The prevalence of coronary heart disease (effectively a measure of cumulative incidence since once diagnosed subjects do not recover) rose steadily from 1996 to 2003 in the old download, rising more slowly in the new download until 2002, and then falling slightly (data not shown). Comparison of individual records in the two downloads, and frequency distributions of specific coronary heart disease codes by year, indicated that coronary heart disease codes were being deleted (or replaced by codes such as ‘chest pain’) from some patient records in the new download. This deletion of coronary heart disease codes was primarily among patients remaining registered in 2003, and particularly those with no corroborative evidence (such as specific treatments) to support a diagnosis of coronary heart disease. When patients were divided into two groups depending on whether they remained registered with a practice on 31 December 2003, it was apparent that nearly all discrepancies occurred among those still registered (Supplementary Table 1). Of the 230 code discrepancies in 2002 (for men and women combined) only two occurred in patients not registered on 31 December 2003; of the 97 discrepancies in 1996 only three were in patients not registered.
Aggregated GP data are increasingly used to inform public health policy. This study shows the influence that policy may have on the collection of aggregated GP data.
Clear evidence was identified that during 2004–2005 GPs throughout the country retrospectively altered coronary heart disease codes in patients who were still registered during 2003. It seems certain that this resulted from the introduction of the new GP contract quality targets, for the following reasons:
This finding is important because primary care databases are increasingly used to inform policy. However, this study's data demonstrate that policy also influences data recording, including retrospective changes. Aggregated primary care databases are unlikely to download audit trails where data are retrospectively incorporated into them. In the situation where an existing database is constantly being updated, the audit trail will be apparent when code changes are downloaded. However, an audit trail of such changes is unlikely to be maintained as part of the main database because they are complex and consume space. Researchers are likely to be unaware of them and these findings could easily have been missed. This also has implications for the electronic transfer of records between clinical systems since audit trails are often deleted at such times.
It seems that the new contract triggered a major data cleaning exercise in UK general practice. Although a few correct, but unsubstantiated diagnoses will have been removed, in the main, incorrect coronary heart disease diagnoses will have been removed, as codes were deleted primarily from those with no corroborative evidence, such as specific treatment, to support a diagnosis of coronary heart disease. GPs have the option of listing patients who refuse investigation or treatment from their QOF target list by using exception reporting.11 The overall effect should be to improve the accuracy of estimates of incidence and prevalence in future, as it appears that QOF has made practitioners more cautious about entering diagnostic labels without evidence, and has encouraged the use of symptom codes (in this case chest pain) when the patient initially presents.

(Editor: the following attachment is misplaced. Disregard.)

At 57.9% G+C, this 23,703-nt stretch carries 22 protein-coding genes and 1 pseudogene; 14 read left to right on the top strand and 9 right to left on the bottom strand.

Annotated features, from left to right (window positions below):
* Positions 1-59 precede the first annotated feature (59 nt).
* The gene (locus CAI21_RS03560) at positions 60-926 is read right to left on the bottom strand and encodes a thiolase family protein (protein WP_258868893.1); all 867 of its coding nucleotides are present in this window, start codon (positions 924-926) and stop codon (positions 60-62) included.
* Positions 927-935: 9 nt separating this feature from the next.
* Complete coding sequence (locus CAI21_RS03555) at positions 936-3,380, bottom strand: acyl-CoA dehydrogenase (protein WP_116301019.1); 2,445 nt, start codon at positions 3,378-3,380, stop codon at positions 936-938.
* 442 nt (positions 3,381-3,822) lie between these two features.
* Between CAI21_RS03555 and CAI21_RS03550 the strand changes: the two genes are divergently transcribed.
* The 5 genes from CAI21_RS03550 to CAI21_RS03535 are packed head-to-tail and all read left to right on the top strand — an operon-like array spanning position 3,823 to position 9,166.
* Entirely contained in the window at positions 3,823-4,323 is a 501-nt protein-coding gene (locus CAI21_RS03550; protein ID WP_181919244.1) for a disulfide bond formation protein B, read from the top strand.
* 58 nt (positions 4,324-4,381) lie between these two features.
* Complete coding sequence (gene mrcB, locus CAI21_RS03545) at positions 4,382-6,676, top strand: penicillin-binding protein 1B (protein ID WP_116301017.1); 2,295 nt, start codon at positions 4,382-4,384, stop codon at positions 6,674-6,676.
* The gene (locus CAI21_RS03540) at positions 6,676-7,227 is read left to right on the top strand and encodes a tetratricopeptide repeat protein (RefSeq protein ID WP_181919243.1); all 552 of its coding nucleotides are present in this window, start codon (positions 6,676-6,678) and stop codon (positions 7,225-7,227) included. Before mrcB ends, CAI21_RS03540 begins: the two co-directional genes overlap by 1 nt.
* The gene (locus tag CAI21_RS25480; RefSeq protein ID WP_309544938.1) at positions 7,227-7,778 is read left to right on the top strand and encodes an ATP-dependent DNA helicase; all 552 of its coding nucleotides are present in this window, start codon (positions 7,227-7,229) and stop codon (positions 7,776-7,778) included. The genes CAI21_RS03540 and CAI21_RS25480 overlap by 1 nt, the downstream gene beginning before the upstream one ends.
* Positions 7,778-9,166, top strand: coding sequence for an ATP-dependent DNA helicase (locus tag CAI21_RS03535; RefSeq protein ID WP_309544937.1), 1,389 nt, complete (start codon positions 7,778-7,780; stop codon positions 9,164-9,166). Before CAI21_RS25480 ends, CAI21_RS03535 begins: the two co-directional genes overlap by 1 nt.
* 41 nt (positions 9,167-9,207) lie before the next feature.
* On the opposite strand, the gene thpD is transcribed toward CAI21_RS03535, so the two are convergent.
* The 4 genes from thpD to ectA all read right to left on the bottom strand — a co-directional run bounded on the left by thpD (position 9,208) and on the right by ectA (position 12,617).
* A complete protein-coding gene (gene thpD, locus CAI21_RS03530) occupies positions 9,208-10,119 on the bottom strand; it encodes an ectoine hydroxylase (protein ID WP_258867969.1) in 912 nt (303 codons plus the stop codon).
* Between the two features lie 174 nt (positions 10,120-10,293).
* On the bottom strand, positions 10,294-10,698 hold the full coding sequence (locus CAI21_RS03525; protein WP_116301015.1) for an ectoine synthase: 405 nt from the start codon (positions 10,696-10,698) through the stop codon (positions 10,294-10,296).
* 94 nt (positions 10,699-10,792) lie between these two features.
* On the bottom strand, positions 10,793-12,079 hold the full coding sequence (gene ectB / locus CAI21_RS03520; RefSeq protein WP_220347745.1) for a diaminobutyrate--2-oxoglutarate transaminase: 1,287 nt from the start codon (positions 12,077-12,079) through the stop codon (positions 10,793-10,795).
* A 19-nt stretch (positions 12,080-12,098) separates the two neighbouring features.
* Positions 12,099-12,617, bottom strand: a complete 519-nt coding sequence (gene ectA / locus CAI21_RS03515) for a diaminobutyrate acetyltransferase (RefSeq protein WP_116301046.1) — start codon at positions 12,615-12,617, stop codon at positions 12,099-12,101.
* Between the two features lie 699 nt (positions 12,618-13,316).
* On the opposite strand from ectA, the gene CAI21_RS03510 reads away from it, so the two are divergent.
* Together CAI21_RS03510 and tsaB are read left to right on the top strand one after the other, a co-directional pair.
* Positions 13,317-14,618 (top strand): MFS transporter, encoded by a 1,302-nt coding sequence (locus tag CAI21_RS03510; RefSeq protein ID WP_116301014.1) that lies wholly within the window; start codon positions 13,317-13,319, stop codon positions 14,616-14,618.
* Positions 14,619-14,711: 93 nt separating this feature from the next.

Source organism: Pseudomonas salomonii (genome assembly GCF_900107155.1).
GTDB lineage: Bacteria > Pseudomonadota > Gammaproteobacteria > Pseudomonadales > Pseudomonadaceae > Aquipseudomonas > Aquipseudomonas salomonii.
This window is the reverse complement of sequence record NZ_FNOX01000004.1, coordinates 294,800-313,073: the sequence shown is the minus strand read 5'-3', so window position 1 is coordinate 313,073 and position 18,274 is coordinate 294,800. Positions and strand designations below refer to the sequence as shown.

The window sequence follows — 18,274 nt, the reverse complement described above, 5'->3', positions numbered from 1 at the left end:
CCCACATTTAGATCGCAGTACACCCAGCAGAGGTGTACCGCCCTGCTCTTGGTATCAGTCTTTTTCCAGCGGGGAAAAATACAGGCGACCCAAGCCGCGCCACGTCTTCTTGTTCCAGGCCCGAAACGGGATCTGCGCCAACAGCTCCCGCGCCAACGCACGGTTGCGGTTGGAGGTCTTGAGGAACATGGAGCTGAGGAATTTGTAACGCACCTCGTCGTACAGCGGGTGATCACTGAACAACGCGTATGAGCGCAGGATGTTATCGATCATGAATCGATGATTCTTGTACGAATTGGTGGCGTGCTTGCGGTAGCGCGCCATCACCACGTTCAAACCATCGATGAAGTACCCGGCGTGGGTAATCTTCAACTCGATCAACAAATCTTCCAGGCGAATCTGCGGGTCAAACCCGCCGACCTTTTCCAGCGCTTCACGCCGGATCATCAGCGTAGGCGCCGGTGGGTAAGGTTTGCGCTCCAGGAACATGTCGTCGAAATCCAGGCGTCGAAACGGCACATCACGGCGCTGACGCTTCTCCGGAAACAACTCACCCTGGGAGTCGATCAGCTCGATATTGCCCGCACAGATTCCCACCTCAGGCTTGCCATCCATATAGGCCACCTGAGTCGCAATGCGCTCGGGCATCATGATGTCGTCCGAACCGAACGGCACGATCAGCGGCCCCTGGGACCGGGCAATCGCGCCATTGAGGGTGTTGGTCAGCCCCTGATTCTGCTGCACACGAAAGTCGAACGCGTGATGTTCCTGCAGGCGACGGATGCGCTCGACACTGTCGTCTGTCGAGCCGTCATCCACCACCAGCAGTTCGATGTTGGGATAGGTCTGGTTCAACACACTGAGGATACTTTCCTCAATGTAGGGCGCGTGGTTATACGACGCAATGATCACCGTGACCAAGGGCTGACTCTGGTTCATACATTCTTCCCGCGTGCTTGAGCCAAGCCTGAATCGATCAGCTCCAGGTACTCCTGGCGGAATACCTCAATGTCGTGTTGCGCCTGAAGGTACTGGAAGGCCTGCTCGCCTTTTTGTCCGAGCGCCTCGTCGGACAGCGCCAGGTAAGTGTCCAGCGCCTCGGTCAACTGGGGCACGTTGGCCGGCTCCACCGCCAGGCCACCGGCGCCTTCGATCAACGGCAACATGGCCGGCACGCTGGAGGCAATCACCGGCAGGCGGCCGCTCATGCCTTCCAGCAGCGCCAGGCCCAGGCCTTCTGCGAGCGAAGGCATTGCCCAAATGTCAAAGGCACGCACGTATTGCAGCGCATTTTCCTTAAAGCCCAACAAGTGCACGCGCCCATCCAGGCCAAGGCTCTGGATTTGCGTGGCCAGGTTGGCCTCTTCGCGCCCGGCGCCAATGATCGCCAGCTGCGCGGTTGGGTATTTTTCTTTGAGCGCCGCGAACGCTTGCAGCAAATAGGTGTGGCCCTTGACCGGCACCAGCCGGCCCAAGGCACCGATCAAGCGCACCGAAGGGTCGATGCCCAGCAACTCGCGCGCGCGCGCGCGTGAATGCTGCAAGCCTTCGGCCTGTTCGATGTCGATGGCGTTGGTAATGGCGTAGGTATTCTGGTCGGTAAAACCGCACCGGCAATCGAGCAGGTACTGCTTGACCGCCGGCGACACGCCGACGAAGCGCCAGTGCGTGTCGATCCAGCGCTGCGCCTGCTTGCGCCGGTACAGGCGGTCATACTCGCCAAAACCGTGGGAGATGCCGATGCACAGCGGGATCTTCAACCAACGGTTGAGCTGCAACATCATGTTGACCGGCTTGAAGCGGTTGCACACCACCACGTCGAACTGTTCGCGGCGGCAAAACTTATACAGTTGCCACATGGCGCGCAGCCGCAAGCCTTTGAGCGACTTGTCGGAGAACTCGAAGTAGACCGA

However, such changes have major implications for analysis of trends using any of the aggregated computer databases. Coronary heart disease is only one of many chronic conditions included in the QOF. Researchers and public health planners will need to be aware of these issues, especially when assessing the influence of large scale interventions on these conditions, including the effectiveness of the QOF itself.
Although these issues are of particular importance to UK researchers, they will be of international interest as the QOF is recognised as a major player among quality improvement measures,12 and comparisons with US,11 European, and African models13 have already been made.
We are grateful to Cegedim Strategic Data (Chertsey, Surrey, UK) for their technical assistance with DIN-LINK database and for much helpful support. We acknowledge with gratitude the support of GPs who provide data for DIN-LINK.
Additional information accompanies this article at http://www.rcgp.org.uk/bjgp-suppinfo
This work was funded by a grant from the BUPA Foundation
This study was approved by the National Heath Service Research Ethics Committee for Wandsworth (reference 05/Q0803/162)
The authors have stated that there are none